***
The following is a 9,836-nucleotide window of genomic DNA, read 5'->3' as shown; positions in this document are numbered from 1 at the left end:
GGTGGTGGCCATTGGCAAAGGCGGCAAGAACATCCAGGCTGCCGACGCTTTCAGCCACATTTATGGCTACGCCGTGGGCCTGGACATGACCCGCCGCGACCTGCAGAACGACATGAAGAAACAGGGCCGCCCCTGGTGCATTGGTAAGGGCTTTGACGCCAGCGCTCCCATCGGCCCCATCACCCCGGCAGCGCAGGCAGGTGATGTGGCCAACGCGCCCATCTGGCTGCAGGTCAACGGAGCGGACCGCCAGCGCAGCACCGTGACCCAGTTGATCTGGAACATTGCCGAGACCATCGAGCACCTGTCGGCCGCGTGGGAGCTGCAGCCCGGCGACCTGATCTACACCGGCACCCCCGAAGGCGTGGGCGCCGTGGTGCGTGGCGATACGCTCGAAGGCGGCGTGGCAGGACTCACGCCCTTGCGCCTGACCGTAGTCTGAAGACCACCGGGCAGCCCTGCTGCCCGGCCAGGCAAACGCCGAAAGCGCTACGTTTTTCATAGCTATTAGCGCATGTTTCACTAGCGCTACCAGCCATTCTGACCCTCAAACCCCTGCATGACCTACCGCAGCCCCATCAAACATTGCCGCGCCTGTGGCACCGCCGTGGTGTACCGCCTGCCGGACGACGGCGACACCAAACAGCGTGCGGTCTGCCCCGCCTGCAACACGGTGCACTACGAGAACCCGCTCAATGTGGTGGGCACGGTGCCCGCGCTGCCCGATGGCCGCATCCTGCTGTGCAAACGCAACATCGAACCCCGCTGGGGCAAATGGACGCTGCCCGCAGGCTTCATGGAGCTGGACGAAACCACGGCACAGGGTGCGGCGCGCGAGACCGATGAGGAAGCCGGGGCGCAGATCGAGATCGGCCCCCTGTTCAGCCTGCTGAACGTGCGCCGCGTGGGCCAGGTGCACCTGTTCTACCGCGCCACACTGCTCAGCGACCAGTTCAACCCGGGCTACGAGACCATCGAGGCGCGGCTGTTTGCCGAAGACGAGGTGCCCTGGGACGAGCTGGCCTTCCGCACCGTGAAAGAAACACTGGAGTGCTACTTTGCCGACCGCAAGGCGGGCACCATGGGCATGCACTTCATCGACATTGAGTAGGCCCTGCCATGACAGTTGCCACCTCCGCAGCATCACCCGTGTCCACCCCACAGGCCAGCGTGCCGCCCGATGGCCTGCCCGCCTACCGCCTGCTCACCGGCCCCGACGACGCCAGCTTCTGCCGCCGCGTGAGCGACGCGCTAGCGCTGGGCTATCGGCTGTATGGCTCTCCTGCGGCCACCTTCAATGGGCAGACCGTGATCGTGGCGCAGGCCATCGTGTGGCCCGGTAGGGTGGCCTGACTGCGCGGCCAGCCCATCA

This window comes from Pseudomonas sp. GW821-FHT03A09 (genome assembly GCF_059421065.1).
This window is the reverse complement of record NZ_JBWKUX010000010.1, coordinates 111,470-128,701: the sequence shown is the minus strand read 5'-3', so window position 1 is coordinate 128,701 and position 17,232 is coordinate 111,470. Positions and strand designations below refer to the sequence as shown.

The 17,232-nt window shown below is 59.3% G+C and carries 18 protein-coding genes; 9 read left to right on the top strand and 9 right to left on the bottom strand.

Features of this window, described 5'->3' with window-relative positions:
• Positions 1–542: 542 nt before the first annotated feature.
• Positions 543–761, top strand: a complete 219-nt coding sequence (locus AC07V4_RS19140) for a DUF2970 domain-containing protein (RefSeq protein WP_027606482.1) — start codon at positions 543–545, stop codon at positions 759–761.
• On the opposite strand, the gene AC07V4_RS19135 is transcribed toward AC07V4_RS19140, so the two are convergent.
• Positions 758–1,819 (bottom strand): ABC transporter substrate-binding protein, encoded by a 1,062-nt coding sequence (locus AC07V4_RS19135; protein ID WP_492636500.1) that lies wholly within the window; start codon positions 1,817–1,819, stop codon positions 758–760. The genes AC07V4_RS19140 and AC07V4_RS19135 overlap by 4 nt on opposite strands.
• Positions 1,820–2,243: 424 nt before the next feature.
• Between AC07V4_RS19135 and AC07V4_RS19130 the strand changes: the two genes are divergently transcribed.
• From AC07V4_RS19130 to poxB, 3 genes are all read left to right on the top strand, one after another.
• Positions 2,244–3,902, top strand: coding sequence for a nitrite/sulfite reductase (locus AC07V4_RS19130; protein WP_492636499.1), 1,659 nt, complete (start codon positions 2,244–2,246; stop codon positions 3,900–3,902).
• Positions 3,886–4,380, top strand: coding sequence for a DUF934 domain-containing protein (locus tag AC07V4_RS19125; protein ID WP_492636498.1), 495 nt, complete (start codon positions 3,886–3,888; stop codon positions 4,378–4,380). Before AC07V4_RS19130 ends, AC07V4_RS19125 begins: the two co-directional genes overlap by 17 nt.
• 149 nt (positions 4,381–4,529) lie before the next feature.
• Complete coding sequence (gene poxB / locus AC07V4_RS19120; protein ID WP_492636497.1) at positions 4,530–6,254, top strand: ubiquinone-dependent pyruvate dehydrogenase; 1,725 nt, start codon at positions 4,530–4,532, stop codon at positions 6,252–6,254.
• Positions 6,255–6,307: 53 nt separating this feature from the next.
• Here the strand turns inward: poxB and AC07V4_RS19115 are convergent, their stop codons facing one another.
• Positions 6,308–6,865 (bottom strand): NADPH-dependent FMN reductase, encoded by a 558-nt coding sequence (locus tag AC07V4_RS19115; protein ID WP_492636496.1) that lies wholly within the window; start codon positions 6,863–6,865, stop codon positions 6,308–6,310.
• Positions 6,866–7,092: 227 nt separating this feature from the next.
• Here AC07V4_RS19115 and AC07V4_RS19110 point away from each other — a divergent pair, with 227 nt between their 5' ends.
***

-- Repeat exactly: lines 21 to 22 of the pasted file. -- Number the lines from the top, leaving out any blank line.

• Positions 6,866–7,092: 227 nt separating this feature from the next.
• Here AC07V4_RS19115 and AC07V4_RS19110 point away from each other — a divergent pair, with 227 nt between their 5' ends.